Meacham, of the American Friends Service Committee, confirms previous decisions regarding King's traveling companions and funding for his upcoming tour of India.1 On 3 February 1959, King left for India accompanied by Coretta King and Lawrence Reddick.
Dr. Martin L. King,
Dexter Avenue Baptist Church,
Dear Dr. King:
This is to confirm our telephone conversation of to-day and last Friday during which is was agreed that:
1. We will negotiate with Dr. Stuart Nelson and with Howard University and if Dr. Nelson is available we will enlist his help as our representative to accompany you and Mrs. King while you are in India.2
2. You may decide to bring with you a personal associate (Prof. Reddich's name has been mentioned) in which case all expenses connected with the personal associate will be met out of funds other than those provided by or through the American Friends Service Committee. We shall have no financial responsibilities so far as the travel or maintenance of the personal associate is concerned either within India or in travel to and from India.
3. We estimate that a budget of $5500 will be sufficient to meet the costs of travel and maintenance for you and Mrs. King and for Stuart Nelson in India. Of this sum $5000 is now available, $4000 having been provided by a foundation grant and $1000 having been allocated by the A.F.S.C.3 It is desirable that the remaining $500 be sought from the Negro community as a token of its interest and support of this effort to establish identification, understanding and mutuality of effort and aspiration between the non-violent independence movement in India and the non-violent liberation movement in the United States. This desire and this concern will be shared with persons and organizations within the Negro community who may welcome an opportunity to participate.
4. In developing your schedule we shall try to protect you from excessive schedule burdens, though we all realize that it will not be possible to guarantee that there will not be times when the trip may be rather strenuous. Indeed it would be unwise to undertake such a trip unless one were prepared for a degree of energy consuming experiences. The actual schedule will be developed with these considerations in mind and with full consultation with you and Bayard Rustin. We understand that you will seek further medical advice in a few weeks in the light of these considerations.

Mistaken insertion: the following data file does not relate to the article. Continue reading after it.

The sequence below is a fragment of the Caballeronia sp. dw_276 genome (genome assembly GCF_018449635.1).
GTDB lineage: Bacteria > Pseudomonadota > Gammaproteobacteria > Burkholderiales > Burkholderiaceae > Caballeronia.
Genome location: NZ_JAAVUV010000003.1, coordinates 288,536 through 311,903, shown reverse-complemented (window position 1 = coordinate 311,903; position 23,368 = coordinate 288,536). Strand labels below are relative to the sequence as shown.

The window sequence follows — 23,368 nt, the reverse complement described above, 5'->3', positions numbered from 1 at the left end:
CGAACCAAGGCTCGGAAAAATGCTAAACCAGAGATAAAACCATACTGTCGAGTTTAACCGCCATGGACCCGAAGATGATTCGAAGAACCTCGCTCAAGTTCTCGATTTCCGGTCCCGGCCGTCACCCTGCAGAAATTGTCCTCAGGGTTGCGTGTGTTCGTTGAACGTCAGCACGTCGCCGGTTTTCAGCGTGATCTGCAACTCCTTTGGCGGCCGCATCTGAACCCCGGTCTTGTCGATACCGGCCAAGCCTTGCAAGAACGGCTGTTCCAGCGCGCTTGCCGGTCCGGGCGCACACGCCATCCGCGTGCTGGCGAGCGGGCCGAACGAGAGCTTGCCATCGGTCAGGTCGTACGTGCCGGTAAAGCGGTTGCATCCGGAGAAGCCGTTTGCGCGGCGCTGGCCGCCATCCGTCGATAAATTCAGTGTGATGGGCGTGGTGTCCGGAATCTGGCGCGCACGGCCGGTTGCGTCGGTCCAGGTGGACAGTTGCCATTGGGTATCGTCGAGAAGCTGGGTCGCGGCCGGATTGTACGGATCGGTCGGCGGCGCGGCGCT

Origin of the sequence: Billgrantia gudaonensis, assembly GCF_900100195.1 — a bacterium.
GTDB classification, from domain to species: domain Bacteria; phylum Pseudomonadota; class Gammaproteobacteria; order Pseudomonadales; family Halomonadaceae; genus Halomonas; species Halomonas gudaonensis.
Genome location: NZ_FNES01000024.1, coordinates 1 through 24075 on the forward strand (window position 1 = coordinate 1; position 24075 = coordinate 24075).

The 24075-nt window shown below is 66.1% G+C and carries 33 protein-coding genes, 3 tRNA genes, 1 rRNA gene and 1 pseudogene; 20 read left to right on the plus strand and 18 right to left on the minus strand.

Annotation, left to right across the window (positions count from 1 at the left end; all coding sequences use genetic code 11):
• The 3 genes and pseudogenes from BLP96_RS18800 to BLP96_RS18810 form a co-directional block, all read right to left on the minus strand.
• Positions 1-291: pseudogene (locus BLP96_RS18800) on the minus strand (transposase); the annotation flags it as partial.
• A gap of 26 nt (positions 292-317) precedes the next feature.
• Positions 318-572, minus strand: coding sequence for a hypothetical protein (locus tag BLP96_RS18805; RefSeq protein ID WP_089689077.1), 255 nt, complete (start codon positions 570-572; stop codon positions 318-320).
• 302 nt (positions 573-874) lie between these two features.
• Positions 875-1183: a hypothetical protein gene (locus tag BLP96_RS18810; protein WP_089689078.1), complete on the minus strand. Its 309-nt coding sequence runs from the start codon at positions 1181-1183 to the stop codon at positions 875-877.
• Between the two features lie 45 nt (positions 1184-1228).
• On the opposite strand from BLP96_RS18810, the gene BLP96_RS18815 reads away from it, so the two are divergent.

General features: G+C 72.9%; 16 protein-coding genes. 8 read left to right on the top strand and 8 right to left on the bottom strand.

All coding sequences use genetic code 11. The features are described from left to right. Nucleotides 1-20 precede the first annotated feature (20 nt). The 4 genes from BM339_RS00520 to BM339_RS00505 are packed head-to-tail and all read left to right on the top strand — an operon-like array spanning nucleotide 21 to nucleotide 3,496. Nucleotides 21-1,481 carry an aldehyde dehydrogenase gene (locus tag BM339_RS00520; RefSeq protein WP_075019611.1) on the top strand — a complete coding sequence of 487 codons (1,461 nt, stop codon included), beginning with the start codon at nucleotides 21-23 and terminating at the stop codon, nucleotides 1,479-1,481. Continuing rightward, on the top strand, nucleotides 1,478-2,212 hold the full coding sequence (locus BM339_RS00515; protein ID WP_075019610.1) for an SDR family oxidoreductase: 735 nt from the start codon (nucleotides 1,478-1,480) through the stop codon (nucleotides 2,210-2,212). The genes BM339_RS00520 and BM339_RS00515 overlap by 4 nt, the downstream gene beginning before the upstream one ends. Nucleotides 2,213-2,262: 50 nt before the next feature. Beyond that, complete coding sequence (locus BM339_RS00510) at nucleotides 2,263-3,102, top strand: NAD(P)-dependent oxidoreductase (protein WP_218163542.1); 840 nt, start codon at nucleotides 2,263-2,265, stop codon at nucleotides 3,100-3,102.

It is a great joy to us to have the privilege of working on this project. We believe that it will be a source of deep satisfaction both to you and to us, and to India as well.
I do hope that you will be able to include Philadelphia on your schedule the next time you are coming this way. There are several people here who would welcome the opportunity of discussing the trip with you in some detail and of meeting you personally.
Please give my regards to Mrs. King.
cc: Bayard Rustin
1. James Stewart Meacham (1910-1985), born in Birmingham, Alabama, earned his B.A. (1931) from Davidson College and his M.Div. (1934) from Union Theological Seminary before returning to Birmingham to serve as a Presbyterian minister. Meacham worked for the National Labor Relations Board (1937-1946) and later the Amalgamated Clothing and Textile Workers Union. Meacham spent two years in India as a Methodist missionary (1952-1954) and in 1957 joined the AFSC as Director of the Labor International Affairs program. Becoming AFSC's national peace secretary in 1960, Meacham also served as co-chair of the New Mobilization Committee and headed AFSC's Peace Education Division for eleven years.
2. William Stuart Nelson had written King on 24 July that he would "consider it a privilege to do anything possible to contribute to the success of your visit." King replied appreciatively on 18 August; however, by the time King's party arrived in India, Nelson had already left the country (Nelson to King, 10 April 1959).
3. Meacham refers to the Christopher Reynolds Foundation, which in early 1957 pledged $4,000 toward King's trip to India. After King postponed the trip several times due to work schedule and health problems, the foundation agreed to extend the grant through 1959 "so that there will be no pressure on your part to leave before you feel ready to do so" (see King to Reynolds Foundation, 7 March 1958, and Reynolds Foundation to King, 16 June 1958).
MLKP-MBU, Martin Luther King, Jr., Papers, 1954-1968, Boston University, Boston, Mass.